Casey Halter via Hopes&Fears:
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Last January, one of Western China’s foremost HIV/AIDS advocates was arrested by the People’s Republic of China on charges of “endangering state security.” Human rights activists say no one has heard from—or about—him ever since.
The man who disappeared was Akbar Imin, one of the country’s 11-15 million Muslim Uyghur minorities, a Turkic-speaking ethnic population located on the fringes of secular Chinese society. Born in the Xinjiang Autonomous Region in China’s far Northwest, Imin had been working since 2009 for the PRC government’s Development Research Center in Beijing, tasked with gearing up drug abuse and HIV/AIDS prevention strategies among Uyghur migrants in the nation’s capital up until he was thrown in jail.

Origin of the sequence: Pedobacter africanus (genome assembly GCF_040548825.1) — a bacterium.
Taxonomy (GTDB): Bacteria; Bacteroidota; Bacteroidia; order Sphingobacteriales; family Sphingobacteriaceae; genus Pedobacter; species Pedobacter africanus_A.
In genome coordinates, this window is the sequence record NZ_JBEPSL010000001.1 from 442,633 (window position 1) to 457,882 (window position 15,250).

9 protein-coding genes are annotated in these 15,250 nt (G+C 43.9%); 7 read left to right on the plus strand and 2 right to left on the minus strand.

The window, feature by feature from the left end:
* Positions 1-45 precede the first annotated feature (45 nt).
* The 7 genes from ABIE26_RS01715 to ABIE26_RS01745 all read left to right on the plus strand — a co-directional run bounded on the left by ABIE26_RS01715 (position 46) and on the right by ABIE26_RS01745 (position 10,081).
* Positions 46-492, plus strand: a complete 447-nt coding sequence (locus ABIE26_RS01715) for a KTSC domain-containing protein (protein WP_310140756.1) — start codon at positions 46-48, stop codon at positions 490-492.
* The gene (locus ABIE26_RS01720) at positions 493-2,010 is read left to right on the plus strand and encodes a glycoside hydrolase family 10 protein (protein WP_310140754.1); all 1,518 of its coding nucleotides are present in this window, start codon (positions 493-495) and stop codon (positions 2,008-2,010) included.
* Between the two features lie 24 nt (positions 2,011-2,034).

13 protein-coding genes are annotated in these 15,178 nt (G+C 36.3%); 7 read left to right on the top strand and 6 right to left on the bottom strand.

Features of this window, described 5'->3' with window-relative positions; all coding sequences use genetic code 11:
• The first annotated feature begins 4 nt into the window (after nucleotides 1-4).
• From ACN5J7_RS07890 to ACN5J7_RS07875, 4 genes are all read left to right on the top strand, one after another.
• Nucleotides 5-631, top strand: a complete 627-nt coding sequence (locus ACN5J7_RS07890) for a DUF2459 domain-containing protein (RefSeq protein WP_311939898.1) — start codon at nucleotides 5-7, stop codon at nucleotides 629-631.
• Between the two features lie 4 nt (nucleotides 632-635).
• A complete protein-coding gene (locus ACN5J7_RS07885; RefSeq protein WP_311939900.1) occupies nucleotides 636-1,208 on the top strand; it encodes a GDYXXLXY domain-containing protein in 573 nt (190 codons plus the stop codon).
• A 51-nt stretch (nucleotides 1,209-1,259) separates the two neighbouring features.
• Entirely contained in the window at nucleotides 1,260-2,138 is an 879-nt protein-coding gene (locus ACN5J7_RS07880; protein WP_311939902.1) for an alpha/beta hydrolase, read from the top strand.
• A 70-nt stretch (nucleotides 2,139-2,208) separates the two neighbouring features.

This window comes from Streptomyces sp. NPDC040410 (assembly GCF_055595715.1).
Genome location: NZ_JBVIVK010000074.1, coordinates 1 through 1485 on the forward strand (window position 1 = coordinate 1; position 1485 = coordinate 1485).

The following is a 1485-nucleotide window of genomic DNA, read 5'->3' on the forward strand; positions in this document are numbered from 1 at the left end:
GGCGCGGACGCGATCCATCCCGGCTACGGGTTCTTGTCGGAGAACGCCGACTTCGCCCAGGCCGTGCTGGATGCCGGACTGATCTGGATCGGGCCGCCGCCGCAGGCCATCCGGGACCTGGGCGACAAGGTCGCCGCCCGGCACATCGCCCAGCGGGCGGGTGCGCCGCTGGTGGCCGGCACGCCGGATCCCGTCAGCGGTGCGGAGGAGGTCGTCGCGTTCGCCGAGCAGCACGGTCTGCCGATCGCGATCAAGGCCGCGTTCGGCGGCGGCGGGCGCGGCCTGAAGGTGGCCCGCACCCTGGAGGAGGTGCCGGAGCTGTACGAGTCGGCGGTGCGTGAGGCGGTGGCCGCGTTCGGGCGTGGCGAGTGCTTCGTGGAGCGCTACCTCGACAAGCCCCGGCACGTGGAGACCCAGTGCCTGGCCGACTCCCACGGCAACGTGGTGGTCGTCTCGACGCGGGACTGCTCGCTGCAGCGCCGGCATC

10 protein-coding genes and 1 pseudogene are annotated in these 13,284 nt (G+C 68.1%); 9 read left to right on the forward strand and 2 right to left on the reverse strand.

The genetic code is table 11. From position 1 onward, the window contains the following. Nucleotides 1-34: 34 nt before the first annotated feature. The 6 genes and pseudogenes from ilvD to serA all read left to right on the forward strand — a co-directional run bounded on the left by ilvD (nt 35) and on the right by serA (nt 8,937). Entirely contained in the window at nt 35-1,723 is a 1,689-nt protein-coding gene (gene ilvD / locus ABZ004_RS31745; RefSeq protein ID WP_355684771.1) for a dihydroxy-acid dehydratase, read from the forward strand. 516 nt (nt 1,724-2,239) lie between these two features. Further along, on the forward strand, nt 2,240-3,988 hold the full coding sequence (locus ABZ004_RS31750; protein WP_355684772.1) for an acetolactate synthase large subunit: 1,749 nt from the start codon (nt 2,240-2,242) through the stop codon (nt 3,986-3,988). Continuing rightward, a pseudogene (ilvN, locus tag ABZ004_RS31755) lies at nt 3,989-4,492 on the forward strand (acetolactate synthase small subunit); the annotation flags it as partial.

Official reports about Akbar Imin’s detainment didn’t even come out until two full months after his arrest, Greg Fay, project manager at the Washington D.C.-based Uyghur Human Rights Project, told Hopes&Fears.